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Coronavirus seen slowing trade in port of Rotterdam

The Port of Rotterdam, Europe’s largest, expects the flow of goods over the whole of 2020 to be clearly below last year’s tonnage and its internal forecasts as the coronavirus spreads across the continent.

The outbreak of the virus in China had already been expected to cut 2 million tonnes off monthly goods traffic. The impact will be far greater as Europe’s economy is hit, spokesman Leon Willems said.

“We had said that every month the outbreak continued in China that would trim 2 million tonnes off cargo throughput. We now also have lower economic forecasts for the EU, indicating a contraction of 1% instead of 1.5% growth. So, for the whole of 2020, we will be considerably below the initial forecasts,” Willems said.

At the same time, Willems said the port was fully operational, with no closed companies or business on lockdown. He said Chinese cargo arrivals were expected to pick up now the impact of the virus there has eased.

The port was revising forecasts to incorporate the latest European growth projections. An update was expected in April.

Total throughput at Rotterdam had already flatlined at 469 million tonnes last year as slowing international trade halted many shipments from Asia at the end of 2019.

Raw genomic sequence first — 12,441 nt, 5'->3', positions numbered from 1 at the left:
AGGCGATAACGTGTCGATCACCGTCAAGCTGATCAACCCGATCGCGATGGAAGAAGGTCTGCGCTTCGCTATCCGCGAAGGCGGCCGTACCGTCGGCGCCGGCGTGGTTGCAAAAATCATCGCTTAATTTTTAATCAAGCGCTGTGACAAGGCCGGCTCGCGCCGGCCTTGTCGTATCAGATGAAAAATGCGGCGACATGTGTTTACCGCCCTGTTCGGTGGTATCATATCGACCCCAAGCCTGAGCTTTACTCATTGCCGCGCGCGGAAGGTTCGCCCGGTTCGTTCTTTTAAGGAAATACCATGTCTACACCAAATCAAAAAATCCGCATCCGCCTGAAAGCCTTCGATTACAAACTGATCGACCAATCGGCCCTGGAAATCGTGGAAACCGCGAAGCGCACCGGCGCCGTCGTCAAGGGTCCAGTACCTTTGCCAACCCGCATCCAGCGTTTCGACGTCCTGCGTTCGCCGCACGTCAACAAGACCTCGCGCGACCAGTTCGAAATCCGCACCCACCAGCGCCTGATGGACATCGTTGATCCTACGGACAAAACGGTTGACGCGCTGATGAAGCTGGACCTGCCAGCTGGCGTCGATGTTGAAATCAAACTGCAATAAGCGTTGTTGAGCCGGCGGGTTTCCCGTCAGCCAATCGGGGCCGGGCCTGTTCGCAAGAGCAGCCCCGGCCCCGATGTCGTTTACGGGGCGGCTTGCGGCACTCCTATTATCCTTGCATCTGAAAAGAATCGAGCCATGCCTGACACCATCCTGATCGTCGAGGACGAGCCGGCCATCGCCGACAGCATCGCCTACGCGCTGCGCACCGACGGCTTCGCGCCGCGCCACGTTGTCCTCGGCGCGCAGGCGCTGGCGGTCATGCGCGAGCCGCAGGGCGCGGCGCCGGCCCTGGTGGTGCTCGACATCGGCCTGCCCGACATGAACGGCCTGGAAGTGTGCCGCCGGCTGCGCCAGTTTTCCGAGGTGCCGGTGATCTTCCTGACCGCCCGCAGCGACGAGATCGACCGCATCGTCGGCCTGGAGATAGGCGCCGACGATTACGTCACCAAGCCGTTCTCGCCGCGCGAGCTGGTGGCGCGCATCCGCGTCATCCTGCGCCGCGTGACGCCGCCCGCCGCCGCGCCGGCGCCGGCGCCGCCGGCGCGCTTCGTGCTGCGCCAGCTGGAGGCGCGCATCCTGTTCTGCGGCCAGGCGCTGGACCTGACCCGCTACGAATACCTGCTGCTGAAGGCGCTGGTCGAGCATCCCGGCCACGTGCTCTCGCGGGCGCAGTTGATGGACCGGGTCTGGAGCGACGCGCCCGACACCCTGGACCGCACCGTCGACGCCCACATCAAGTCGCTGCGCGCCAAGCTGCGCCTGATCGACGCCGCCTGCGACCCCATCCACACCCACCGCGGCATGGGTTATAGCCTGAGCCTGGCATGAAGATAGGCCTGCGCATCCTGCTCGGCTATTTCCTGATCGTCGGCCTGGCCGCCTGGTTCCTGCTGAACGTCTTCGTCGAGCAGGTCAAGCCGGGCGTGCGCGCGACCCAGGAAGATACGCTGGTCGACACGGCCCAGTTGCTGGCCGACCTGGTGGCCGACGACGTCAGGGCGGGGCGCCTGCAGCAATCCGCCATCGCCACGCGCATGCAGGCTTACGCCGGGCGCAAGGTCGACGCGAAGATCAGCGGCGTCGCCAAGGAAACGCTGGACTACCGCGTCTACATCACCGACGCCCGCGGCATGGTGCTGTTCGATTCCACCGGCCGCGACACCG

The nearby port of Antwerp, in Belgium, which handled 238 million tonnes of freight last year, said it was also fully operational and it was too early to assess the impact of the spreading coronavirus.

The port’s initial assessment, when the impact was largely limited to China, was that it would lose about a month of traffic to and from China, the port’s second most important source and destination of business after the United States.

Belgium’s other main port of Zeebrugge was also running as normal, albeit with increased safety controls.

The principal virus impact so far has been seven cancelled container ships from China and reduced trans-shipments. Zeebrugge will release quarterly figures in April.
Source: Reuters (Reporting by Anthony Deutsch; additional reporting by Philip Blenkinsop in Brussels; editing by Louise Heavens and Barbara Lewis)

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